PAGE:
Our internet was not-so-mysteriously connected and the library remains my spot to scavenge time on gmail. I say adieu!

of goatsbusters and lo-fi

Today I sustained my first new bike injury. While attempting to strap a cardboard box on my rack (taking a moment to giggle immaturely) the bungee I was using, too short, snapped back and whacked my left index fingernail. I was kind of impressed with how badly this hurt. I now have a nasty bruise under the fingernail and I hope something gross and infected doesn’t result. Meanwhile I have Ralph put to work with a Stud Finder (another giggle) to put a hook inside the house for bike storage. Because yes, my bike will be living inside with me.

The local bike shop, I could see myself hanging out there – if I was someone who knew anything about bikes or had more money to spend on them. I have a hard time describing the shop owner T. Firstly, he is a very knowledgeable bike technician and a total pleasure to talk bikes with. Secondly, he is a little bit… different. Personally, I think he’s kind of cute but maybe that’s because I get inexplicable crushes on focussed mechanical savants who look like they don’t have girlfriends. At my parents’ last night while I talked about my new bike my husband asked why all bike shop owners are a little odd (he said “weirdo”, okay) and I said, “No wait, what about…” and then stopped. Because, well. He was right. I guess there was one bike shop owner in PT that wasn’t so much weird as arrogant. But the other two shop owners – woooo! And I had a crush on one of them, too.

Tonight we continued our pleasant weekend experience by a babysitting gift from our friend A. When Ralph and I arrived to pick our children up – after a lovely, lovely dinner at home including uninterrupted conversation – the children were in various states of costumery / undress and watching Ghostbusters (only one of the best family movies ever). On our way out with our two reluctantly-departing children we travelled out the back way to visit A.’s baby goats but the little creatures were apparently sleeping. I didn’t know goats took time off like that especially when there was the off chance we were delivering late-night alfalfa.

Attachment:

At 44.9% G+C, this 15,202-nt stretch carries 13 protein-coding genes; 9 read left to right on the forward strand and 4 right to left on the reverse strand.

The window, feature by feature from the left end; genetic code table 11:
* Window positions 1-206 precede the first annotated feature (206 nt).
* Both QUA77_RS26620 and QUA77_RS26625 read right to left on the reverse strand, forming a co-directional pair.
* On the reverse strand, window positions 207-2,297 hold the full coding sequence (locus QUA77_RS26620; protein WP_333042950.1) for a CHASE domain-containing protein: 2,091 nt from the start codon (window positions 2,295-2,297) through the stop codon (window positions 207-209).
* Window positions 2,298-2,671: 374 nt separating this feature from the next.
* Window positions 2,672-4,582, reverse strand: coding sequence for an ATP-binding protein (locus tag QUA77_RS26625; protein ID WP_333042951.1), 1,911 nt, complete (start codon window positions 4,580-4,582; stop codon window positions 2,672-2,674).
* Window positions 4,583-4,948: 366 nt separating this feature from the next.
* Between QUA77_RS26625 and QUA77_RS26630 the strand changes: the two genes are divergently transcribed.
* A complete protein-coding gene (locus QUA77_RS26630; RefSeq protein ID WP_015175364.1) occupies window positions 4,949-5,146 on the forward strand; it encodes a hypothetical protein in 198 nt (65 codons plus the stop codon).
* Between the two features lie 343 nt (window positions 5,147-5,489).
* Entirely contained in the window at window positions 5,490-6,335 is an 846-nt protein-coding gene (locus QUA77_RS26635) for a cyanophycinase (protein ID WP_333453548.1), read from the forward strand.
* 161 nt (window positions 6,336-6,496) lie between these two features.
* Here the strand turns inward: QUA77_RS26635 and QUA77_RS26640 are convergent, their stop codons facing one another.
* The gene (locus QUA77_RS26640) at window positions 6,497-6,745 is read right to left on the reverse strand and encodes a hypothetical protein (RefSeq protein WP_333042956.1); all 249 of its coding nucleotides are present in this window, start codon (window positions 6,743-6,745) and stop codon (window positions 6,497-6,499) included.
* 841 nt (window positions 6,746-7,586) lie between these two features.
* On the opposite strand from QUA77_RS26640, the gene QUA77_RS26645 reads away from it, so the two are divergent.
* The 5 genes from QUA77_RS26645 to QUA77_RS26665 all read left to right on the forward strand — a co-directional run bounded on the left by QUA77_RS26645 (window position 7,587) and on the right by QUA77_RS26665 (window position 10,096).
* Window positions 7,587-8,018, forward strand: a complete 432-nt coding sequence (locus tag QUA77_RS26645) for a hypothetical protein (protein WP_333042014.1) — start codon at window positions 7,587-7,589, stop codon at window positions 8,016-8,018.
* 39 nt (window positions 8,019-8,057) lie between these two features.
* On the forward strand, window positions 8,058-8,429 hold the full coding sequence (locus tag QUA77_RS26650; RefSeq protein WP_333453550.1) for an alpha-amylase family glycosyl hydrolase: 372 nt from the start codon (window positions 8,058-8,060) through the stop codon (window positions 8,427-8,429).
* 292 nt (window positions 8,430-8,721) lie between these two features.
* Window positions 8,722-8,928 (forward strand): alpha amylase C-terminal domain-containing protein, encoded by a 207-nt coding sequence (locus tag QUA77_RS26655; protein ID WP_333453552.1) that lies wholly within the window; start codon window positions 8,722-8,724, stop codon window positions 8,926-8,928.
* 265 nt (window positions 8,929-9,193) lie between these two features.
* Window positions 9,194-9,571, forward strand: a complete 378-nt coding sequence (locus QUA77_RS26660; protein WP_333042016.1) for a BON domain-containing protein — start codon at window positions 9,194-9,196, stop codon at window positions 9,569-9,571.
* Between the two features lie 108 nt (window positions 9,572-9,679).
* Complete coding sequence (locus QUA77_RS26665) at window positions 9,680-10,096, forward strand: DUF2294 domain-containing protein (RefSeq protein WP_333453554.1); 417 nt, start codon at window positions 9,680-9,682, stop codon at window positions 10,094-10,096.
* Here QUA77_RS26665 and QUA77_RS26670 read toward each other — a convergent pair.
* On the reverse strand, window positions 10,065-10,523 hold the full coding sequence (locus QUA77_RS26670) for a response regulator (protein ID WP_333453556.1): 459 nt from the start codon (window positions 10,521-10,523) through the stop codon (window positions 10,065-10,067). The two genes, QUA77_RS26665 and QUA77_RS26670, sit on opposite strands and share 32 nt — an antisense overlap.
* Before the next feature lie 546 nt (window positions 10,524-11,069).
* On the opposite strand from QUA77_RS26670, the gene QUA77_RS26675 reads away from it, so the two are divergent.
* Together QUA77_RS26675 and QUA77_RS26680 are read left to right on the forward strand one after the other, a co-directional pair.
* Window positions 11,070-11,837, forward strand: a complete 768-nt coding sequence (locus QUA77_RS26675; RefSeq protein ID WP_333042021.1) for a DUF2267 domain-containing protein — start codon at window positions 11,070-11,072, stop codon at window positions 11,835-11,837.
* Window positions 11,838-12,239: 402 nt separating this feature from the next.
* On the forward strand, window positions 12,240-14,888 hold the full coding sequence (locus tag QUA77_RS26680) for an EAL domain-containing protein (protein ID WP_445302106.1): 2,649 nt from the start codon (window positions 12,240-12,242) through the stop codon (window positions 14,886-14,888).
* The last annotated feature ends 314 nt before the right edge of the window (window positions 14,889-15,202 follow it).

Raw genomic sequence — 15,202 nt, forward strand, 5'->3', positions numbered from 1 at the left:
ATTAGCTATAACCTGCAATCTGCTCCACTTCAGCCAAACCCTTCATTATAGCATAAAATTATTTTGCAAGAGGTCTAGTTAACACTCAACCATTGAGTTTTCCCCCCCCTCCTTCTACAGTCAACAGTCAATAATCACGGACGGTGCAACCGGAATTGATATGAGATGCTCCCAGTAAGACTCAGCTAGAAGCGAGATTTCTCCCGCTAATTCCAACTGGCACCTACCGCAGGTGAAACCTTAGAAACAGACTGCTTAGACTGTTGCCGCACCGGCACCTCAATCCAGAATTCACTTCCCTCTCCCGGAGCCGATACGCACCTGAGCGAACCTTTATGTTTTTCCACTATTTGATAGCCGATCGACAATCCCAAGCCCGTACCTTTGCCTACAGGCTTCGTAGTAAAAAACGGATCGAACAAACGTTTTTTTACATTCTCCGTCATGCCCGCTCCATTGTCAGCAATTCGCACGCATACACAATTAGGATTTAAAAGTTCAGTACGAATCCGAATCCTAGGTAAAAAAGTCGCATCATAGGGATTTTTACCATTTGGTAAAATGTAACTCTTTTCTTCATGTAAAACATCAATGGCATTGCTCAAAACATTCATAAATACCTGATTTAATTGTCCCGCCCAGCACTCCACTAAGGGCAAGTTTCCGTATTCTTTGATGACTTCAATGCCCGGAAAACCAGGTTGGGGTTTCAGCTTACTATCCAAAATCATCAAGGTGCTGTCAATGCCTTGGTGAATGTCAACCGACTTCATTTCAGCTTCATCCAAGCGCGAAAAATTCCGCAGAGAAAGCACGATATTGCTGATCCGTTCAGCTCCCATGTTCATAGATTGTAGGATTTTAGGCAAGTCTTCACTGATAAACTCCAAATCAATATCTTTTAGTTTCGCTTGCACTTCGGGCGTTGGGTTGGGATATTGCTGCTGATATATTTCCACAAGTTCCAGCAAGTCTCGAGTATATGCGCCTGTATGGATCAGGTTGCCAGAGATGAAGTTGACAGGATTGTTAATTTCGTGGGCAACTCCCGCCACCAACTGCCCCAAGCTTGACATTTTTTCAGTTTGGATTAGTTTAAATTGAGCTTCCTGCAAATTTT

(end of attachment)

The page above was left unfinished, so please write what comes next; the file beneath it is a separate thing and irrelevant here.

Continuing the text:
Then while home Ralph bathes the children and I start come chocolate rye coffee cake (for tomorrow’s breakfast – I’d love to make this a Saturday night / Sunday morning tradition) and mix up a batch of laundry soap. Sophie mistakes my grating Fels Naptha soap as a cheese operation and asks for a taste, which I oblige and we laugh at her nose-scrunching reaction.

I love weekends. We sleep in, I make Ralph do stuff, I clean the house, I cook for my family and we cuddle late into the night. Good times.